The easiest place to launch in Gorey is from a slip several hundred metres south of the harbour, opposite the Bass and Lobster Pub.   The older kayakers among us will remember when it was known as The Welcome slip, after the pub of the same name.  Parking is possible nearby with a particularly large car park about one hundred metres further south.  Launching is not really possible at low water on springs in this area but is an ideal location for a gentle evening paddle at high water.
North of Gorey the coastline begins to change in character becoming more interesting from a paddlers point of view.  This area of Jersey is probably the most suitable on the Island for the beginner or the relatively inexperienced paddler.  The upper sections of all the beaches are also relatively steep so it is possible to launch at all stages of the tide without having to walk too far.
The first bay to the north of Gorey is Anne Port.  Parking is allowed on the northern side of the slip but during the summer an early arrival would be needed to guarantee a place.  There is a fairly large car park just up the hill on the main road towards St Catherines.  It is a sandy beach and a convenient starting place for a short paddle round to Gorey, which provides spectacular views of Mont Orgueil Castle in all its majesty.  The rocks to the east of Gorey, many marked by beacons such as Les Arch, Equerriere Rock and others closer inshore are the site of some interesting tidal streams, particularly when the tide is flowing north.  Their speed often catches paddlers by surprise.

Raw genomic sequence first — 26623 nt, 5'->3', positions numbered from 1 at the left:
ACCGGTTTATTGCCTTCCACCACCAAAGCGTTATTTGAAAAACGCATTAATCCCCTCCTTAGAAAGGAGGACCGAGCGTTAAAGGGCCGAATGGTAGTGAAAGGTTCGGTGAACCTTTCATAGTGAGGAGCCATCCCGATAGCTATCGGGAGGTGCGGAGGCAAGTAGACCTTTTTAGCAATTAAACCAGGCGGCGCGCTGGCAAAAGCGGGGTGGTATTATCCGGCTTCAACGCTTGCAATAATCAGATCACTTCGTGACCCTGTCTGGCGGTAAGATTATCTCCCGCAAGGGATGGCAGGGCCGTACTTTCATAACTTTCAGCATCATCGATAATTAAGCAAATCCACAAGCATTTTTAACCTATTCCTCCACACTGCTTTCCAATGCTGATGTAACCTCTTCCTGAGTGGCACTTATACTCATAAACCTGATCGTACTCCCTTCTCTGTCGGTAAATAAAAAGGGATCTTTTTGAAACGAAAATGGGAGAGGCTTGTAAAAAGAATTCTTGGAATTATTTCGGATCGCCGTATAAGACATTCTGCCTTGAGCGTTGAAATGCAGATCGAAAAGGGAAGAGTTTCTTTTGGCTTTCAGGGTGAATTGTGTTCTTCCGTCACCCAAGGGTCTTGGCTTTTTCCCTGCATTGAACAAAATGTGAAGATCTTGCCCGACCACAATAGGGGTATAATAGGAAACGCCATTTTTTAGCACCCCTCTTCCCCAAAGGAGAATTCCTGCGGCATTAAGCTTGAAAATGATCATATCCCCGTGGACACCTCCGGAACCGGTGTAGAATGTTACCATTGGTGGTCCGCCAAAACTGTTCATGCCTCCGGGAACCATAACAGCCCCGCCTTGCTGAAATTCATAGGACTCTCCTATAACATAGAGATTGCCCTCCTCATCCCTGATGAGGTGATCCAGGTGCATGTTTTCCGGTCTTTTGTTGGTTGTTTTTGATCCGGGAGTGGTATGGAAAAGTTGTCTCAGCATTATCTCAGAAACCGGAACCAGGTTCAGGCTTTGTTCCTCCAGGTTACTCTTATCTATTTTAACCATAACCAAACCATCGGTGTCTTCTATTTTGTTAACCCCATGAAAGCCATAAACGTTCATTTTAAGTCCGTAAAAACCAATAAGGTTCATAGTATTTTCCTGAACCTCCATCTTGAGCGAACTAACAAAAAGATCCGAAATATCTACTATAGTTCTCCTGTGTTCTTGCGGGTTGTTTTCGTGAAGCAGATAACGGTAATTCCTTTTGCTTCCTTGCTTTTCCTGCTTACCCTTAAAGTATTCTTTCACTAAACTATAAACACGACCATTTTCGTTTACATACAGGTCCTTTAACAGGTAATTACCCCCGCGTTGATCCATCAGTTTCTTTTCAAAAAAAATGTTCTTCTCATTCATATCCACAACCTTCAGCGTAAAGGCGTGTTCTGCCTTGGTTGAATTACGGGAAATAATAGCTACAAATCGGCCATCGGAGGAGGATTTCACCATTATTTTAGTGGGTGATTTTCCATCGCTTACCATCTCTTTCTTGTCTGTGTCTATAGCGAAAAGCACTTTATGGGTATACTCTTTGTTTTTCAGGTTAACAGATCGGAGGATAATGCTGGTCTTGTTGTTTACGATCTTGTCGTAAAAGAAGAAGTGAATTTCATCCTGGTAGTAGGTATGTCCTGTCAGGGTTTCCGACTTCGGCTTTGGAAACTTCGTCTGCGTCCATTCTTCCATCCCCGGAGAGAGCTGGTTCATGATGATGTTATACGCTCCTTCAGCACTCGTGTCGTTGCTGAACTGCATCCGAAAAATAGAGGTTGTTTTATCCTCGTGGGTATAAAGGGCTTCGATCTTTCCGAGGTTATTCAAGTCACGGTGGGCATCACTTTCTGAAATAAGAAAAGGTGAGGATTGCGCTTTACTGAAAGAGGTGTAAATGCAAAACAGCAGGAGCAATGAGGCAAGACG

East Coast
Looking towards St Catherines from the top of Mont Orgueil Castle. A perfect day to be on the water.

After Anne Port, Archirondel, the next bay to the north, with its small car park it is another good place for the start of a short paddle.  Archirondel is easily identified by the Round Tower, with its distinctive red and white colour scheme situated on small breakwater.  The tower was used by a local youth club for a number of years but is now run by Jersey Heritage.  When it was built at the beginning of the 19th Century it was on a small offshore island and the embankment running out towards it was added later in the century as part of the St Catherines Harbour development.  The unfinished remains of the harbour wall can be seen on the seaward side of the tower.  The friendly cafe is an ideal place to relax after a paddle.